At some point or another we all have dealt with or will deal with bullying. For many people, it happens during their time at school, but it can also be experienced later on in the form of egotistical bosses and managers, or maybe toxic partners and friends.
In 2018 alone, the NCES found one in five students ( five million people) experienced some form of bullying during the school year. The CDC found that “Youth who are bullied are at increased risk for depression, anxiety, lower academic achievement, and dropping out of school”. The US Department of Education reported that in 2019, “Overall, approximately 135,200 individual allegations of harassment or bullying on the basis of sex, race, sexual orientation, disability, or religion during the 15-16 school year”.
While I find any form of bullying beyond appalling and an infringement on an individual’s right to pursuit of happiness, I also think that it’s time we take a closer look at why people bully. While yes, some people might just be plain mean, typically there is more going on behind the scenes. There are reasons why people actively choose to lash out and hurt other people. As Psychology Today puts it: “Bullies are made, not born.”
One of the major causes behind bullying, especially in kids and young adults, is simply the perpetrator modeling the behavior of someone close to them and trying to exercise control. From a psychological standpoint, if a person comes from either a chaotic household where they may not feel safe or in control, they are going to try to exercise that control in other areas of their life by releasing their pent up anxieties and frustrations on others.
Also, it has been proven that kids tend to model the behavior they see in their parents or the people they look up to. So, if someone’s mom or dad is verbally or physically aggressive, there is a chance that child will repeat that same behavior outside the house because that is the only way they know how to express their emotions.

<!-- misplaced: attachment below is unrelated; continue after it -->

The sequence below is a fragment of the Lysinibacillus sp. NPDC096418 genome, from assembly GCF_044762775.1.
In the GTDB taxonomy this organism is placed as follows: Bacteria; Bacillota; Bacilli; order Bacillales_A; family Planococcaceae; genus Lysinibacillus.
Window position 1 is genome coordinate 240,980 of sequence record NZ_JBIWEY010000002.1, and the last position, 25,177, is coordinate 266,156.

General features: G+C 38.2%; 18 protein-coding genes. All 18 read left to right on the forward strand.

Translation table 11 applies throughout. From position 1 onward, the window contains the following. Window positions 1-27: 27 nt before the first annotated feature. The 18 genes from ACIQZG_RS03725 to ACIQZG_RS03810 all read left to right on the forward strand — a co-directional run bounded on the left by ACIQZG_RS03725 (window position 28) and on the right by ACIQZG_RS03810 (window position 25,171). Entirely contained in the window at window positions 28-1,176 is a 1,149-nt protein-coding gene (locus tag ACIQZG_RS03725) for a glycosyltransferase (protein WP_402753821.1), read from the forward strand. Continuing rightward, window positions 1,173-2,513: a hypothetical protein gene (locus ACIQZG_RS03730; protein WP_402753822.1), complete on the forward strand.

Bullying may also be a way for the perpetrator to draw attention to themselves. Humans are hardwired to be pack animals– it’s an instinct that dates back to when we first walked the earth and fought for survival. In ancient times, humans had a much higher chance of survival when they were part of a group, and though we no longer need to fight for survival and shelter every day, that instinct remained. So, when we feel alone or neglected for whatever reason, we may lash out to draw attention to ourselves, to attract some sort of pack.
So now that we have an idea of why someone may be bullying, what do we do? The natural reaction may be to fight back or ostracize the individual, and that is completely understandable. But, what would happen if we choose to take the compassionate route and try to get help? Mental health has only recently started getting the attention it needs and deserves. People are finally recognizing that disorders such as depression and anxiety are real and not just excuses for being “weak”. Instead of demonizing these people and casting them aside, what if we use these new resources to rehabilitate the bullies and help them walk a straighter and more healthy path?